Bucs believe pressure is name of the game against Philip Rivers

SAN DIEGO -- The Tampa Bay Buccaneers have allowed only two offensive touchdowns during their current three-game winning streak. But it’s a new test this week against a different type of quarterback – San Diego Chargers veteran Philip Rivers.

“It’s a new week,” said defensive tackle Gerald McCoy, eager to put to rest the talk of their past three games. “We’ve got to bring something all new to the table.”

The formula they’ve used these last three weeks – more pressure up front and tighter coverage on the back end, combined with better communication among all position groups – has worked.

In Week 10, they saw the absolute worst of Jay Cutler, who probably had a better receiver in Bucs CB Brent Grimes than he did in Bears WR Alshon Jeffery. In Week 11, they managed to squander the majority of Alex Smith’s short, quick passes, eliminating the big play with the exception of a couple scares from Tyreek Hill and Travis Kelce. Then last week, they bullied a Seahawks offensive line and had Russell Wilson running for his life. As they did the week before, when they got into trouble they got takeaways.

They face a different kind of monster in Rivers, though. And for a team that, a little over a month ago, had been absolutely lit up by Derek Carr, giving up 525 passing yards, and then next week, gutted by Matt Ryan and the Falcons, their worst nightmare is far from a distant memory. Rivers can do the same type of damage. He has thrown for 3,128 yards already this season, fourth in the NFL. His offense is averaging nearly 29 points per game, fourth in the league, and has the fifth-ranked passing attack, averaging 271.5 yards per game.

“He’s a hell of player,” Bucs coach Dirk Koetter said of Rivers. “A tremendous talent, unbelievable anticipation, a coach on the field, tough, underrated as a pocket-movement guy. He’s one of the best players in this league, year in, year out. He doesn’t maybe get as much credit as some guys that are a little bit more publicized, but ask anybody that plays or coaches and he’s one of the best.”

He’s got an ultra-fast release too, and pressuring QBs like that can sometimes be tricky.

“[He’s] is a future Hall of Famer, so a good pass rush -- it’s not like he hasn’t seen it before,” McCoy said.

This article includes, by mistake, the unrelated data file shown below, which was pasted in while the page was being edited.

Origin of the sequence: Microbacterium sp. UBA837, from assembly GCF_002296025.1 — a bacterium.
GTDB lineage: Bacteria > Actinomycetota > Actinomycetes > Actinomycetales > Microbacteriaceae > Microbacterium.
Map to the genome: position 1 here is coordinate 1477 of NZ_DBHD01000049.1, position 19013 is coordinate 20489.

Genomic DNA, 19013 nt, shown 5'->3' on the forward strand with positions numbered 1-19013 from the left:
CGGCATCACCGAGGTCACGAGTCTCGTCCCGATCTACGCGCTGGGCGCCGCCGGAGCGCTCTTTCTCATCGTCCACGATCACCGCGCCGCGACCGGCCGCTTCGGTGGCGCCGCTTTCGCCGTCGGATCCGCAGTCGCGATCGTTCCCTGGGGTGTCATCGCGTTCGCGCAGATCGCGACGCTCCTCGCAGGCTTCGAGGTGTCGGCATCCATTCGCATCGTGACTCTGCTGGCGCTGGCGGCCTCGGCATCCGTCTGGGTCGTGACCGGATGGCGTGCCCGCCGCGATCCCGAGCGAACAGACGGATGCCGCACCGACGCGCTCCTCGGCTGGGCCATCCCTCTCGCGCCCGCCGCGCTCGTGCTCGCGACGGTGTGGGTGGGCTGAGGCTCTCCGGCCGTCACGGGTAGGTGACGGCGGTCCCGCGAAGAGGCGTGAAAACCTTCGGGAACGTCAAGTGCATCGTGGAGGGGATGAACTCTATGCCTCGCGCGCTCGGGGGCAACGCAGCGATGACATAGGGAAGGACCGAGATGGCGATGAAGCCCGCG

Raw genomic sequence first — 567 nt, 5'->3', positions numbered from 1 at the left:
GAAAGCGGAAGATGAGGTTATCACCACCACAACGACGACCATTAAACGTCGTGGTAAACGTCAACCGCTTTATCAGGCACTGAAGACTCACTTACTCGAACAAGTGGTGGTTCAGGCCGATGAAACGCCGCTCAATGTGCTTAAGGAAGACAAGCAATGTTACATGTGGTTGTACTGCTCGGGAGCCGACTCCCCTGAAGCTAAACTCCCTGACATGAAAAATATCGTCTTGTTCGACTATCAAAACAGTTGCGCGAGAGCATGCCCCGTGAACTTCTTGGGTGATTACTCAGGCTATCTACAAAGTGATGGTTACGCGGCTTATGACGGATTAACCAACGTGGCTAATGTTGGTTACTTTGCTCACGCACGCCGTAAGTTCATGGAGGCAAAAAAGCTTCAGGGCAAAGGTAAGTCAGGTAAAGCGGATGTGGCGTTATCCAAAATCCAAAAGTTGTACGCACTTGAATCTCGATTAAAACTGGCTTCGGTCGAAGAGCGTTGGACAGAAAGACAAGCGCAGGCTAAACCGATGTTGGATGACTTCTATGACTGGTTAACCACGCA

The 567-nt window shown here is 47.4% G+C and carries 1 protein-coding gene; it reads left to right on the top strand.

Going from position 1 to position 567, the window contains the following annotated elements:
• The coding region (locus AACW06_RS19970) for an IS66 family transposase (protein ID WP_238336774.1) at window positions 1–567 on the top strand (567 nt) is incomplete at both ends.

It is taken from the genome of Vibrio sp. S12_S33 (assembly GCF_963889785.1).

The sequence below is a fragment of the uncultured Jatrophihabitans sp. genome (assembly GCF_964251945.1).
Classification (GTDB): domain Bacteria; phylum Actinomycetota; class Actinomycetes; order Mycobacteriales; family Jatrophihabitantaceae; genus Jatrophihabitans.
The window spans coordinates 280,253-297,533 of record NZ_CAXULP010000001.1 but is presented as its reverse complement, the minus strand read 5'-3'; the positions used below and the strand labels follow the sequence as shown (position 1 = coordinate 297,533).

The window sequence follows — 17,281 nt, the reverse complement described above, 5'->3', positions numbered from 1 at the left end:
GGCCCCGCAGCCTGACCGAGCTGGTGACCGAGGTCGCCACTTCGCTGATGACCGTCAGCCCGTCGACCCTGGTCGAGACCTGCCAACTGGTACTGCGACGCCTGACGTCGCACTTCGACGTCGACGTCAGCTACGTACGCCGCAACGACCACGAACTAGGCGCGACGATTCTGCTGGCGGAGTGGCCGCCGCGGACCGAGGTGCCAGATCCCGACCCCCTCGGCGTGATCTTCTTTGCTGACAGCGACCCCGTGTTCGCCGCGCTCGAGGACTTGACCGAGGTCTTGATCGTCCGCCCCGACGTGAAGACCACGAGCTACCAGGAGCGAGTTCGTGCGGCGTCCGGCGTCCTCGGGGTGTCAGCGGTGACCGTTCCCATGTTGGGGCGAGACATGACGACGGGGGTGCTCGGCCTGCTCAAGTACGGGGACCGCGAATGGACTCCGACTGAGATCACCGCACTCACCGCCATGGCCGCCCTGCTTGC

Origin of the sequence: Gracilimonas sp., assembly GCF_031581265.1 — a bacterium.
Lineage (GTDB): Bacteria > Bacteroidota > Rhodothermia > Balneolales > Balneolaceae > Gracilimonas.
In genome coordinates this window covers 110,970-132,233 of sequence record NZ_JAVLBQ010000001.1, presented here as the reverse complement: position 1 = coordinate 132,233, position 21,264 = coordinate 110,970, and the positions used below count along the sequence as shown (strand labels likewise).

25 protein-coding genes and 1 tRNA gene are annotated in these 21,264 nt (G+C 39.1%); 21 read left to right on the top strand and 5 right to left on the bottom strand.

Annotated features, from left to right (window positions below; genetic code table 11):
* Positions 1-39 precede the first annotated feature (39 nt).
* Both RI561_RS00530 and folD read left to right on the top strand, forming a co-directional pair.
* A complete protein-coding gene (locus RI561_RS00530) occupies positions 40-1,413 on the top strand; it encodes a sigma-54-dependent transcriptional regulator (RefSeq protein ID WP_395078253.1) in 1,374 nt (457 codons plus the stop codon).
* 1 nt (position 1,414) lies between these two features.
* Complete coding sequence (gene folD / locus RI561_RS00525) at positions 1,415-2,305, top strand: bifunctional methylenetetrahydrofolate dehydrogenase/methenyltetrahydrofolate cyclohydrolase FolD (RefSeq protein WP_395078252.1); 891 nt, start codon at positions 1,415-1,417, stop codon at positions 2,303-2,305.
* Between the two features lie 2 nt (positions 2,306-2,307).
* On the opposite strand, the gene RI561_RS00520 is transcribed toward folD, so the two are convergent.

That’s why it’s imperative that like last week, rush and coverage units work hand in hand. If coverage can freeze him in the pocket for even a split second it can allow the necessary penetration for sacks and hurries.

“We’re just going to have to do our part,” McCoy said of the defensive line. “[On the] back end, we know they’re going to do their part. We’re just trying to make sure we put as much pressure on him as possible.”

Unlike Wilson last week and the Bucs’ own quarterback, Jameis Winston, Rivers does not function at a high level outside of the pocket. He does move fairly well inside a moving pocket, but when he’s scrambling in attempts to find an open receiver, he struggles. In fact, his quarterback rating on throws outside the pocket is 29.1 and his completion percentage there is 30.3 percent. That's a prime opportunity to unleash pass rusher Noah Spence, who moves very, very well, and rushes from both sides, after him.

The Bucs pressured Wilson a season-high 27 times last week, nearly double their previous season high. They blitzed on only seven of those occasions though, meaning they were consistently able to get pressure with four and not have to sacrifice a man in coverage, a luxury they’ve rarely enjoyed. When they did blitz, it was effective, resulting in sacks on two plays.

The Chargers have given up 26 sacks this year – eighth in the league. Three weeks ago against the Dolphins, Rivers was pressured 19 times, sacked three times and threw a season-high four interceptions. He has thrown 12 interceptions this year -- fourth-most of NFL quarterbacks and one off from the league lead, but that also has been without Stevie Johnson and Keenan Allen, along with Danny Woodhead and Dexter McCluster. He does, however, have future Hall of Fame tight end Antonio Gates who, despite just 30 catches this season, has managed to haul in five touchdowns.